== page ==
A newer edition of this article was published as a chapter in Sustaining the Law. Follow this link to view the chapter.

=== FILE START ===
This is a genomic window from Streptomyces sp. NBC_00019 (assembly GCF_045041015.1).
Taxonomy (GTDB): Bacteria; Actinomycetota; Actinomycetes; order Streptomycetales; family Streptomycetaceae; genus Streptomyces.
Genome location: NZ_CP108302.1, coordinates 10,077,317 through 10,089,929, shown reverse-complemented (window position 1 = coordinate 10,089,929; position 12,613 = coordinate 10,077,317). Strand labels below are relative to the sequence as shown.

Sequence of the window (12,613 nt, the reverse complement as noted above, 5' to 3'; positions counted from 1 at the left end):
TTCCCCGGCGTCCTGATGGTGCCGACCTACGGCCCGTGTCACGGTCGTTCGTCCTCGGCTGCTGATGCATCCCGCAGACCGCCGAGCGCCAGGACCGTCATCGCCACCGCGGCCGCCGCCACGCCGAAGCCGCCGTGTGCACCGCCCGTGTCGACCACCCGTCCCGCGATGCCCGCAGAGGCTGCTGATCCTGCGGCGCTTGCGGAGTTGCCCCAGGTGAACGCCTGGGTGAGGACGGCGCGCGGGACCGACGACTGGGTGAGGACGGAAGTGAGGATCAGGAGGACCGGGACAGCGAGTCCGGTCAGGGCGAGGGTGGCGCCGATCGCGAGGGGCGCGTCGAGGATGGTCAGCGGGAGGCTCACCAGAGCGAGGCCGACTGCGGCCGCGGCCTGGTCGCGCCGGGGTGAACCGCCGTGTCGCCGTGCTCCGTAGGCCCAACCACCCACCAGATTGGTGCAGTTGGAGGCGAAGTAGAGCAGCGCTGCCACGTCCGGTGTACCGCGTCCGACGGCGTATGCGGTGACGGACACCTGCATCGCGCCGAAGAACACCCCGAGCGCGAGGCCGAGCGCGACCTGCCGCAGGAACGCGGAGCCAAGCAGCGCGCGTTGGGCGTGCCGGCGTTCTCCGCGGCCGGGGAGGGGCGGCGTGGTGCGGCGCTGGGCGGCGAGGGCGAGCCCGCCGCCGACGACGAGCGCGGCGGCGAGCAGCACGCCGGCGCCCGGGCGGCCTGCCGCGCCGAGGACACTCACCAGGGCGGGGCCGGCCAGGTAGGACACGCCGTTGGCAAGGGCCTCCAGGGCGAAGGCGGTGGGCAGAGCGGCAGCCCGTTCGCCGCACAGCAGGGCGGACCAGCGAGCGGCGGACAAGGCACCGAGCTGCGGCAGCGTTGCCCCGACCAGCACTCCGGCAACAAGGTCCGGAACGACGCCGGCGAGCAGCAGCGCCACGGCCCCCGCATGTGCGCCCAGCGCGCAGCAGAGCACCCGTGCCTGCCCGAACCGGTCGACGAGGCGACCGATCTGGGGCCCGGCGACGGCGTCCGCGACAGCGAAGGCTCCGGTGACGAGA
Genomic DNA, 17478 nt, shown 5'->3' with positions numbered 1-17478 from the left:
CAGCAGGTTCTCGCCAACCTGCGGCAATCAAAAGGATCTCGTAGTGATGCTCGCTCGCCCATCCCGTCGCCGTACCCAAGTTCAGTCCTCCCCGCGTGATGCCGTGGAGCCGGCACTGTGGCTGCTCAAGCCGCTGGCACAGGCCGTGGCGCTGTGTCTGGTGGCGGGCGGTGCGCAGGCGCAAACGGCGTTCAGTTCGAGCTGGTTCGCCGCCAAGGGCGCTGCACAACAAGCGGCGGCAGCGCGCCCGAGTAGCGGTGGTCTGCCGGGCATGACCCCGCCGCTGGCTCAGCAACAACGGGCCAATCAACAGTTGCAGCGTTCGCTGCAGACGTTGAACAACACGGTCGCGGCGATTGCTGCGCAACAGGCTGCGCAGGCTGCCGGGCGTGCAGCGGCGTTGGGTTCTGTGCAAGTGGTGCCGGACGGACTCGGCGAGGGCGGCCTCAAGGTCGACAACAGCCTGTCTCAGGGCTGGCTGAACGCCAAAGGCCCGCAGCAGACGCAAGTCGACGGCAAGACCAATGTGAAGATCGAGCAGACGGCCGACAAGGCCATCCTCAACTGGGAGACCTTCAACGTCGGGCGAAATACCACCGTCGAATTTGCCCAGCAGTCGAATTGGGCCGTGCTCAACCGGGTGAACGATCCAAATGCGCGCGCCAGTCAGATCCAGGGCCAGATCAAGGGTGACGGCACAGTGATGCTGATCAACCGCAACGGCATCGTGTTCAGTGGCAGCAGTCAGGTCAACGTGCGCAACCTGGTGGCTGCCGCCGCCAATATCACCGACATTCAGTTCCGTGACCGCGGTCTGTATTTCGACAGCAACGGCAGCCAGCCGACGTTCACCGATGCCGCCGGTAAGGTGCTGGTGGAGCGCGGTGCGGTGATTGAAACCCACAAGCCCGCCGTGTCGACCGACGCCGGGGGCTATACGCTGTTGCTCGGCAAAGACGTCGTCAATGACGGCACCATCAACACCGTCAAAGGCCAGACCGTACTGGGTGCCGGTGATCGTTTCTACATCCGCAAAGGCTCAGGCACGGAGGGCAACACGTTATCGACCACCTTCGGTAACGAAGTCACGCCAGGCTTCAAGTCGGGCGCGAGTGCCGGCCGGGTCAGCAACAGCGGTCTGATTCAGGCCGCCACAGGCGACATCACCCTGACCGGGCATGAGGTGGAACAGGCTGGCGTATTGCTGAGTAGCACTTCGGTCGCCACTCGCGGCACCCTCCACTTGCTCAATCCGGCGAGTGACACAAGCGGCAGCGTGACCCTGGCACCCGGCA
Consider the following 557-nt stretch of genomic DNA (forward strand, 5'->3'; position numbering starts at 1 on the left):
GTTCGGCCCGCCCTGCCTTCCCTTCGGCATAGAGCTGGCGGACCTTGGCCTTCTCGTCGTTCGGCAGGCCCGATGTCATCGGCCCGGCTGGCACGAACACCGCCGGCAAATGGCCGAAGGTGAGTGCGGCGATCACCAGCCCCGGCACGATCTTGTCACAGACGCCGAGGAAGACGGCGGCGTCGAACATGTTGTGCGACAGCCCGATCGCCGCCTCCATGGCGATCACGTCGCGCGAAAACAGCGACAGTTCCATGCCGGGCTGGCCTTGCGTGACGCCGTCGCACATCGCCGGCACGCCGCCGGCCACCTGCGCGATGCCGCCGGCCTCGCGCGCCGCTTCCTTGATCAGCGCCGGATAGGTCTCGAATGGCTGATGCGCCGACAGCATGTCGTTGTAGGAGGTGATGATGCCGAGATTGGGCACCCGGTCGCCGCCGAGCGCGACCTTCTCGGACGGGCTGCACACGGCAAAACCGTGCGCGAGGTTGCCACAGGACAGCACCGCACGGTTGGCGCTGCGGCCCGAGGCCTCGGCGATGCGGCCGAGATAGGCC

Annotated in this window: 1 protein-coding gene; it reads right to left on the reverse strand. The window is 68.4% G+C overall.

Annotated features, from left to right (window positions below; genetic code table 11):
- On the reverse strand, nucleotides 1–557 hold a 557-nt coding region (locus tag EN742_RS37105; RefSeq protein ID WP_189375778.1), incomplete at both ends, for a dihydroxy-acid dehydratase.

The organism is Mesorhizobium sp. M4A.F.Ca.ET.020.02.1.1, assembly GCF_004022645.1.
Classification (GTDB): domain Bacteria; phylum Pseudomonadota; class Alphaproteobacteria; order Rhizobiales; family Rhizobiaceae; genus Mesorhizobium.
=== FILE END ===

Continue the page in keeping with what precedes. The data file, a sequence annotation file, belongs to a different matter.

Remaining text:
In the summer of 1829, Joseph Smith completed his translation of the Book of Mormon. One years removed from the harrowing loss of the initial 116 pages of the translation in the summer of 1828, he was determined to not lose this work again, in any sense. On June 11, 1829, Joseph deposited, with the clerk of the Northern District Court of New York, a single printed page that resembled what would become the title page of the 1830 Book of Mormon, in order to secure a copyright in the work. The court clerk, Richard Ray Lansing, generated the official executed copyright form, which he retained; Lansing’s record book was eventually deposited in the Library of Congress. In December 2004, this official form and the accompanying title page were photographed by the Library of Congress (see pages 97-99 in this issue), prompting a reevaluation of the law and the events surrounding the original copyright of the Book of Mormon.